The contents of the session were already overwritten, when you started up the TUI programs in the first place. You can see that that is the case.
When a TUI program, that uses
ncurses and suchlike to present its textual user interface, starts up, it clears the screen. At that point, everything that is on the screen has been overwritten.
What you're missing, and what you don't know the name for, is the idea of terminals that have an alternate screen buffer. When such a TUI program as these starts up, it issues the escape sequence to switch to the terminal's alternate screen buffer, if it has one. All of its output then goes onto that buffer. When the program exits, or suspends itself, it issues the escape sequence to restore the primary screen buffer, which has remained untouched whilst the TUI program has displayed its user interface on the alternate buffer.
For terminals that don't have alternate screen buffers, there's no escape sequence to issue, and the full-screen user interface overwrites what was previously on the terminal.
Programs look these escape sequences up in the
termcap databases. In the
terminfo world the terminal capabilities are named
rmcup. In the
termcap world they are named
te. As documented they make no mention of screen buffers.
Instead they talk of entering and exiting "cursor addressing mode". The notion is that a TUI program that presents a full-screen interface like this is operating in cursor addressing mode where the program really doesn't need the terminal to scroll; whereas a TUI program that just outputs scrolling lines of text is not. So one switches into and out of this mode. (In the real world, things are not so clear cut. For example: Modern shells such as the Z Shell move the cursor about for line editing, menu completion, and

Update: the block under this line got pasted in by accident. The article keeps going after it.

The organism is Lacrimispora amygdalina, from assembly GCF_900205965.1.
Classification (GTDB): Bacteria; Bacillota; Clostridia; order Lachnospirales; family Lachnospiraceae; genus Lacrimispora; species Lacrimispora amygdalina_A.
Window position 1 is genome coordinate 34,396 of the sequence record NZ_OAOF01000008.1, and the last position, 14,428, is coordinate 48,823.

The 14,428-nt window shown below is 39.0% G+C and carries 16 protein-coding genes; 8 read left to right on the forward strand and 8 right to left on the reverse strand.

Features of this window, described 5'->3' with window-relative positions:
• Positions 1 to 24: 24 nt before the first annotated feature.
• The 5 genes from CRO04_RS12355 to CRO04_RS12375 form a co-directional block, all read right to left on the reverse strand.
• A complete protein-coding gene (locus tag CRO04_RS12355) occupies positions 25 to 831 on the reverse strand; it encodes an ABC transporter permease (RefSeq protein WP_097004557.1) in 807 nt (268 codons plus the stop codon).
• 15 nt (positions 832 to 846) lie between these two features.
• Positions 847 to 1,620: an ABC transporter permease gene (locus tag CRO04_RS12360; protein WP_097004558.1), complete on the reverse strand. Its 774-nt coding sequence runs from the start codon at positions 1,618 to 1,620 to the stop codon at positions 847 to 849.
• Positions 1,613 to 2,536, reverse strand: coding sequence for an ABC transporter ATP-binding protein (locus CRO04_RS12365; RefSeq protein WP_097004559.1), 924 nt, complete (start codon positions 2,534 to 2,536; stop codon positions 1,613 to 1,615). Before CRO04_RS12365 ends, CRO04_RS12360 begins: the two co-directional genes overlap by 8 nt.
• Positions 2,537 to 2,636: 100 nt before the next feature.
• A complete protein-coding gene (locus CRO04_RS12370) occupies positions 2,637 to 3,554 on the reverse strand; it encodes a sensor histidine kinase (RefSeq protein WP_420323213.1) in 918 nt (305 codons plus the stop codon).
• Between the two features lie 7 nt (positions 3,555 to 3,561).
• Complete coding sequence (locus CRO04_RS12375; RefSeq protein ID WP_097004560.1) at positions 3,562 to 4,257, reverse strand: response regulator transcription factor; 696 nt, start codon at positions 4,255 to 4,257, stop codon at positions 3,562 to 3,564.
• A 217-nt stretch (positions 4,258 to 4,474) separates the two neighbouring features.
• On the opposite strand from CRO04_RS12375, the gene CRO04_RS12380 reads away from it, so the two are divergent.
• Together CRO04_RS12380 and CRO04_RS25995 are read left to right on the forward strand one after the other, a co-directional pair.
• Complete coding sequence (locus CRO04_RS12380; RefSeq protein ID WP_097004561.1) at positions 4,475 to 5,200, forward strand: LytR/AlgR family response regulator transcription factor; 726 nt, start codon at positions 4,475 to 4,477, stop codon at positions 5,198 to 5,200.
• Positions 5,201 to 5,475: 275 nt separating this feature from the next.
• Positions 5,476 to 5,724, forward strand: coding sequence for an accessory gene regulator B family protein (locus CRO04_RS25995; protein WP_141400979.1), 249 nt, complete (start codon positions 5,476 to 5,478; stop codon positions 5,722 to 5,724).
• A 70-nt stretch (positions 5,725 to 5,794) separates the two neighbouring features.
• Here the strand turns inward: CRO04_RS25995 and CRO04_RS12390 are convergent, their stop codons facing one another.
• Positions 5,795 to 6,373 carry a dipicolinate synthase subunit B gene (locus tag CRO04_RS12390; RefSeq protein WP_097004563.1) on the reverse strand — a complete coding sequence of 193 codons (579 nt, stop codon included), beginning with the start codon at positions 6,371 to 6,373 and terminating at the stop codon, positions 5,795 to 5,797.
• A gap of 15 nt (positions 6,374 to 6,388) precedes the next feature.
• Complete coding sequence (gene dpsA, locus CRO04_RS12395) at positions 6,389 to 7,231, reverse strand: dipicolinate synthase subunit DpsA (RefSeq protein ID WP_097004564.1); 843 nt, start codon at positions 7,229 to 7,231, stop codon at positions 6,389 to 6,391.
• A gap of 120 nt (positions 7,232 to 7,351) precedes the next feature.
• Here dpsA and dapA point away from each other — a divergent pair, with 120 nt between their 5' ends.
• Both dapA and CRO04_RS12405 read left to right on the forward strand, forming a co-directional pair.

$RPROMPT; but don't switch to the alternate screen buffer, don't have a fully-fledged full screen user interface, and operate in terms of scrolling.)
The capabilities thus usually do more than just switch buffers.
smcup also contains the escape sequence for saving the current cursor position, and
rmcup the escape sequence for restoring it, as well, if the terminal has such escape sequences.
Your problem is one of two things:
termcap database on your FreeBSD system doesn't have
ti entries for your particular terminal type, because the entry is incomplete.
- You aren't using the right terminal type for your terminal emulator in the first place.
The terminal type is taken from your
TERM environment variable, on the server end. Its value denotes an entry in the
termcap database. So ensure that your
TERM environment variable names an entry in
/etc/termcap with the capabilities that match those of your (local) terminal emulator. If there's no entry matching your terminal emulator that contains
te, then you'll have to simply add such an entry.